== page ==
EconomyFirstFT: Netanyahu retreats on judicial overhaul after protests in...

FirstFT: Netanyahu retreats on judicial overhaul after protests in Israel


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Benjamin Netanyahu’s hard-right government delayed bitterly contested plans yesterday to overhaul Israel’s judiciary after plunging the country into its biggest crisis in years.

The prime minister caved to public pressure following Israel’s largest protests in more than a decade after he sacked his defence minister for criticising the reforms. Dissent rippled through the country’s institutions and economy as tens of thousands of people flooded the streets and banks, ports, embassies and even Ben Gurion Airport suspended services.

Although the concession prompted unions to call off a strike, demonstrations continued yesterday night, with organisers warning that they would continue until the changes were finally rejected.

The overhaul would give Netanyahu’s government and its allies more control over the appointment of judges and limit the top court’s ability to strike down laws. Supporters say the changes are needed to rein in an activist leftwing judiciary, while critics see the overhaul as a fundamental threat to Israel’s checks and balances.

The State of Israel is injured and hurting,” opposition leader Yair Lapid said after Netanyahu’s partial climbdown. “We don’t need to put a plaster over the injuries but to treat them properly.”

Here are other events I’m keeping track of today:

  • Banking turmoil: Bank of England governor Andrew Bailey faces questions from MPs on the Treasury Committee over HSBC’s purchase of Silicon Valley Bank UK, while US regulators will be grilled by Congress on bank failures there.

  • Results: Bellway, Jefferies, Ocado and Wood report. See our Week Ahead newsletter for the full list.

  • FT Live: Don’t miss our event on Reforming the European Electricity Market. Attend in Brussels or online by registering here.

What did you think of today’s FirstFT? Let us know at firstft@ft.com. Thanks for reading.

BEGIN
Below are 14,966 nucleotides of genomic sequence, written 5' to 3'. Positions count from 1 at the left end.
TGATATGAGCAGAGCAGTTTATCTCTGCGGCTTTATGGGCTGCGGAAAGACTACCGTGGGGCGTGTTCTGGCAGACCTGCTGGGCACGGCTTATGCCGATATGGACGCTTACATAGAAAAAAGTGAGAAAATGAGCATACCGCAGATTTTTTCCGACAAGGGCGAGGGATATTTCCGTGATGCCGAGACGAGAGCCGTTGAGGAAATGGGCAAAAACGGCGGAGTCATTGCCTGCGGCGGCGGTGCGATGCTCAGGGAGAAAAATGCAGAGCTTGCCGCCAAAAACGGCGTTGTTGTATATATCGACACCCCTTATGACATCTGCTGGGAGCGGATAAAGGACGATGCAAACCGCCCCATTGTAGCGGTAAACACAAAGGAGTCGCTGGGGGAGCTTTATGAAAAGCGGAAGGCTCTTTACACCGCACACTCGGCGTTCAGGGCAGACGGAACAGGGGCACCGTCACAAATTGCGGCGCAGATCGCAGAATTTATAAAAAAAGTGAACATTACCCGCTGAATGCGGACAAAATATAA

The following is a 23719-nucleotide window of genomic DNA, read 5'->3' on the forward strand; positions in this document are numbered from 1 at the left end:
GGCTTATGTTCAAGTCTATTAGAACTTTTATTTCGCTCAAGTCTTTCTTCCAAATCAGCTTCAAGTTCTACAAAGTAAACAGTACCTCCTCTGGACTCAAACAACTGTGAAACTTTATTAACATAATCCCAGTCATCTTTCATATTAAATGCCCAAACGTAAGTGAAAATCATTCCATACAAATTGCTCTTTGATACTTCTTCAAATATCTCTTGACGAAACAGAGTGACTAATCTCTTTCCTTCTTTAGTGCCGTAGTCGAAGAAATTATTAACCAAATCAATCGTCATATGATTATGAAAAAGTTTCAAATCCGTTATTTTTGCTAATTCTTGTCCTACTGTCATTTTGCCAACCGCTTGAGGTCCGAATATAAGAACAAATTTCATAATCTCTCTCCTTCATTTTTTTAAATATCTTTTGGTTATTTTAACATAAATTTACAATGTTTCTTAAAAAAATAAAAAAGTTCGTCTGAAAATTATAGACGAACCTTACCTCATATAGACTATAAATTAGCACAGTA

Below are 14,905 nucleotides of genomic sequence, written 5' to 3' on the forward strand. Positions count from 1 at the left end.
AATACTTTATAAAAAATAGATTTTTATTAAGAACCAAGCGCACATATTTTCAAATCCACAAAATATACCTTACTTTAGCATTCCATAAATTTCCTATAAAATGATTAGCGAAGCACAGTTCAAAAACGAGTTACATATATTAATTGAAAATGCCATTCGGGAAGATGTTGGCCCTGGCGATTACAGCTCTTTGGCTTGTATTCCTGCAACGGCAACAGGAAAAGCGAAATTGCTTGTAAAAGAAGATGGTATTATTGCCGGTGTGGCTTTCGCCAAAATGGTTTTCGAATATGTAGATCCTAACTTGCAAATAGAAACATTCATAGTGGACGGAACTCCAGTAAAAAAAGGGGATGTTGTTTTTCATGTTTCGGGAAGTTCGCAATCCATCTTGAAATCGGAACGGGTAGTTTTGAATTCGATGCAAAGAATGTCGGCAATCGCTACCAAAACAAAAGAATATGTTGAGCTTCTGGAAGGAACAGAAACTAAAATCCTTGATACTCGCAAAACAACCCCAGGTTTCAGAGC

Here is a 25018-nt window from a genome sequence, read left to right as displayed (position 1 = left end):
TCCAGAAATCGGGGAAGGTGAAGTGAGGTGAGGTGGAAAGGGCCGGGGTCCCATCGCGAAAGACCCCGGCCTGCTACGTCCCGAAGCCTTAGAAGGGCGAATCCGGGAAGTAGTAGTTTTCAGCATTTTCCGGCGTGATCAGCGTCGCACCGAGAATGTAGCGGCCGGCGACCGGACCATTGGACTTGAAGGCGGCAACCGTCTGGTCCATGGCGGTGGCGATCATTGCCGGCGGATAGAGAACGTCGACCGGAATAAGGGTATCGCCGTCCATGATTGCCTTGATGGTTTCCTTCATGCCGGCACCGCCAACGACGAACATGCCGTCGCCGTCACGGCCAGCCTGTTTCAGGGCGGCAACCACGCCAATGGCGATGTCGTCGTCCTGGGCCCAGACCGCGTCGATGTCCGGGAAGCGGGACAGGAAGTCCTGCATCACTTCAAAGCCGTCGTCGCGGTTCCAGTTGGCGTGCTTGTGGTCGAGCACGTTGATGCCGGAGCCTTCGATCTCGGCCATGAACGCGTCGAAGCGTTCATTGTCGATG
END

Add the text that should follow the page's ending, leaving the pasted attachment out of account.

Five more top stories

Bank of England governor Andrew Bailey
Bank of England governor Andrew Bailey © Leon Neal/Getty Images

1. Financial turmoil will not affect the Bank of England’s push to curb inflation with high interest rates, the central bank’s governor Andrew Bailey said yesterday, adding that the UK financial system was “resilient, with robust capital and liquidity positions, and well placed to support the economy”.

  • US congressional hearing: The Federal Reserve’s top banking supervision official is expected to tell Congress that Silicon Valley Bank’s collapse was a “textbook case of mismanagement” and to propose tighter banking rules.

2. China granted $104bn in bailouts as its Belt and Road Initiative faltered following a series of debt write-offs, scandals and corruption claims. A study has found that its rescue loans to developing countries between 2019 and the end of 2021 totalled almost as much as its bailout lending in the previous two decades.

3. The Middle East and north Africa saw a record 51 initial public offerings last year and raised $22bn, a 179 per cent increase on 2021 and in sharp contrast with Europe’s moribund market. Read more about why the region is on the “radar” of global investors.

4. The value of second-hand Tesla cars has collapsed since the electric-vehicle maker embarked on a series of price cuts for new models in the past six months, according to sales data. Here’s how much a new Model 3 bought in January could be worth in a year.

5. Generative AI systems such as ChatGPT could affect 300mn jobs across major economies and spark a productivity boom that would eventually raise annual global gross domestic product by 7 per cent over a decade. Here are the professions at greatest risk of redundancy according to the Goldman Sachs study.

News in-depth

Humza Yousaf and Kate Forbes
Humza Yousaf and Kate Forbes © FT Montage/Getty

Humza Yousaf told Scottish National party members yesterday he felt like the “luckiest man in the world”, but the feeling may not last as the party’s newly — and narrowly — elected leader faces a daunting in-tray of healing party divisions, fixing public services and charting a path to Scottish independence.

We’re also reading . . .

Chart of the day

Shortages of fruit and vegetables helped push UK food inflation to a record high in March. Annual food inflation reached 15 per cent, up from 14.5 per cent in February and the highest since records began in 2005.

Line chart of Annual % change showing The British Retail Consortium reports accelerating food inflation

Take a break from the news

Everyone loves a snack before a meal, but Italians do them best. From crostini to fried courgette flowers, here are six antipasti recipes from Ravinder Bhogal, chef-patron of Jikoni.

Italian antipasti

Additional contributions by David Hindley and Amanda Chu

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